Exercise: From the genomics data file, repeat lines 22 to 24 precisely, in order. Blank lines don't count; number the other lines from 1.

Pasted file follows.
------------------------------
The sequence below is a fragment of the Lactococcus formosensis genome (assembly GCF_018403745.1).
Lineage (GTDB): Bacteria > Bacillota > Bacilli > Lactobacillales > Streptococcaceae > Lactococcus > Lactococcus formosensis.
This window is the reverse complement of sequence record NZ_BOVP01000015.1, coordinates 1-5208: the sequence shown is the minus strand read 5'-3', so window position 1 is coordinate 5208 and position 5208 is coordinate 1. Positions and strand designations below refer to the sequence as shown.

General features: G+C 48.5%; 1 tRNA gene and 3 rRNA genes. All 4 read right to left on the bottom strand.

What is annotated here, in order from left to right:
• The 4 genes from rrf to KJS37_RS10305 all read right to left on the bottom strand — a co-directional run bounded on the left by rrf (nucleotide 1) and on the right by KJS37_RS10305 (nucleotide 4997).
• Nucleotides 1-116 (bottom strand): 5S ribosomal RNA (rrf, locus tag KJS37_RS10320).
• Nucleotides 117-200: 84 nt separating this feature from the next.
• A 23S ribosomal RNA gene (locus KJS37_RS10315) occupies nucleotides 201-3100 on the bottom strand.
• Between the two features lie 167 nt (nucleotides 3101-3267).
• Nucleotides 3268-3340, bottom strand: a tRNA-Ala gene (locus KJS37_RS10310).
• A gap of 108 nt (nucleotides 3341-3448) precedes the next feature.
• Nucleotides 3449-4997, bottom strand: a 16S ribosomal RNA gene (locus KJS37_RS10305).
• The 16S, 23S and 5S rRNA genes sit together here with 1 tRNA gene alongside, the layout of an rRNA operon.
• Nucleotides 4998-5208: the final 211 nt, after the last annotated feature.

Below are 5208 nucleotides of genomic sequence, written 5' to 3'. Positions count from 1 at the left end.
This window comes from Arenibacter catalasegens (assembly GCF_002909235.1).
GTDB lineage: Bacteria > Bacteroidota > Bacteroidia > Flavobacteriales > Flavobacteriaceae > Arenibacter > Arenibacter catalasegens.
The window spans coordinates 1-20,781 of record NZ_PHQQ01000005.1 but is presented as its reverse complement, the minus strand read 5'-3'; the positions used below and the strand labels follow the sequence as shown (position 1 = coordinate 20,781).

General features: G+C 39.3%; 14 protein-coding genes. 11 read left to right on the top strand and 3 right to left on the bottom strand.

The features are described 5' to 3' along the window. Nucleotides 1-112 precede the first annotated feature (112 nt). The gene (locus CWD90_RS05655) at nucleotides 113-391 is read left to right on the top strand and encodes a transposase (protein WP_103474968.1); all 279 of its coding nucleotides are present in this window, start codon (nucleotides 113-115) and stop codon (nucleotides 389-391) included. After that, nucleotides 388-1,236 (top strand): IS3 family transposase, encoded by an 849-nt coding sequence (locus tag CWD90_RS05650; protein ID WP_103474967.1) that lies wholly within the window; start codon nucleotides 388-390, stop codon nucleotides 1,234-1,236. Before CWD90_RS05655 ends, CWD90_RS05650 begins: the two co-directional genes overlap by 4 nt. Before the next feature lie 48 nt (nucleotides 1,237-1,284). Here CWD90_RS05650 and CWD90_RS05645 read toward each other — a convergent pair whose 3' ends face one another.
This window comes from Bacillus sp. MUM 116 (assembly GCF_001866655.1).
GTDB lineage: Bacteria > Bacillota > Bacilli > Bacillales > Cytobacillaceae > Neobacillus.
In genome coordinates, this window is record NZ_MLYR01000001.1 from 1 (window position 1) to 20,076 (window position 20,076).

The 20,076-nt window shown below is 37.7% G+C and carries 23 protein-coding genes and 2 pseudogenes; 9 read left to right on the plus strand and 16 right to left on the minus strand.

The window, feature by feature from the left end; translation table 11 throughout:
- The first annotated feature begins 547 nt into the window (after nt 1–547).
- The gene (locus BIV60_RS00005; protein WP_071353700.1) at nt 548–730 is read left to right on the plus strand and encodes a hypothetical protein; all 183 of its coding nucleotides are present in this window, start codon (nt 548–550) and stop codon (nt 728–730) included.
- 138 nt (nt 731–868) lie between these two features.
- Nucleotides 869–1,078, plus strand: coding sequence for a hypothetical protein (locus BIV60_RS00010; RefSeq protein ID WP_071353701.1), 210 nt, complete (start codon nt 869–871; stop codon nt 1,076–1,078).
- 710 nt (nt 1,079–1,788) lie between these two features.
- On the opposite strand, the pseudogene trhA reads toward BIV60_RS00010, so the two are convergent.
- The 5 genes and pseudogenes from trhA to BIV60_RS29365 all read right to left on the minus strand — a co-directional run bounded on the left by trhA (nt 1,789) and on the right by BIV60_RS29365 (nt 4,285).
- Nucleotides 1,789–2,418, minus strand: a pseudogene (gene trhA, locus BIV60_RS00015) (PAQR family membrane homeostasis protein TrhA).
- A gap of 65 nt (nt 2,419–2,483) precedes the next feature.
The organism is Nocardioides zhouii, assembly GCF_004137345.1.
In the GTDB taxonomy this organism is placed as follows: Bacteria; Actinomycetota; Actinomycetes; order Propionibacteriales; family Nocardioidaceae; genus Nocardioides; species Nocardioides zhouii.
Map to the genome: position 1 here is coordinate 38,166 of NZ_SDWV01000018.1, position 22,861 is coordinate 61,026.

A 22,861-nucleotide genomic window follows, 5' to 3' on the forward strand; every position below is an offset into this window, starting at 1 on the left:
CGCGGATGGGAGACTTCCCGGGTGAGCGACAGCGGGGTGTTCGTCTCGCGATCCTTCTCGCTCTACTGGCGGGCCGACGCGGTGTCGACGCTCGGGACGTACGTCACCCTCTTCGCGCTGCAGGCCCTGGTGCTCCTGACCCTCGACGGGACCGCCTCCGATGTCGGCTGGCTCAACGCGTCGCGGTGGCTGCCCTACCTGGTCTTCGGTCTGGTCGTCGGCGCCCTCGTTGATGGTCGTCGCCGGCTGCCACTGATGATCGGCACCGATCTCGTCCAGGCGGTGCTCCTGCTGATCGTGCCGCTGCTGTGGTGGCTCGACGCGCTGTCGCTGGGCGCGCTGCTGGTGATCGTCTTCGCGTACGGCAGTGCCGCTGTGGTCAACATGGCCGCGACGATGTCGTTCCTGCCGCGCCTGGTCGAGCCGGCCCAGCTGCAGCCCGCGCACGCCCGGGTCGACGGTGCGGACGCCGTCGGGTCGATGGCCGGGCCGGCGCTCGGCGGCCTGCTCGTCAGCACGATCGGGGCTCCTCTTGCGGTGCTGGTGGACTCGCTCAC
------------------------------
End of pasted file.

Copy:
This window comes from Bacillus sp. MUM 116 (assembly GCF_001866655.1).
GTDB lineage: Bacteria > Bacillota > Bacilli > Bacillales > Cytobacillaceae > Neobacillus.
In genome coordinates, this window is record NZ_MLYR01000001.1 from 1 (window position 1) to 20,076 (window position 20,076).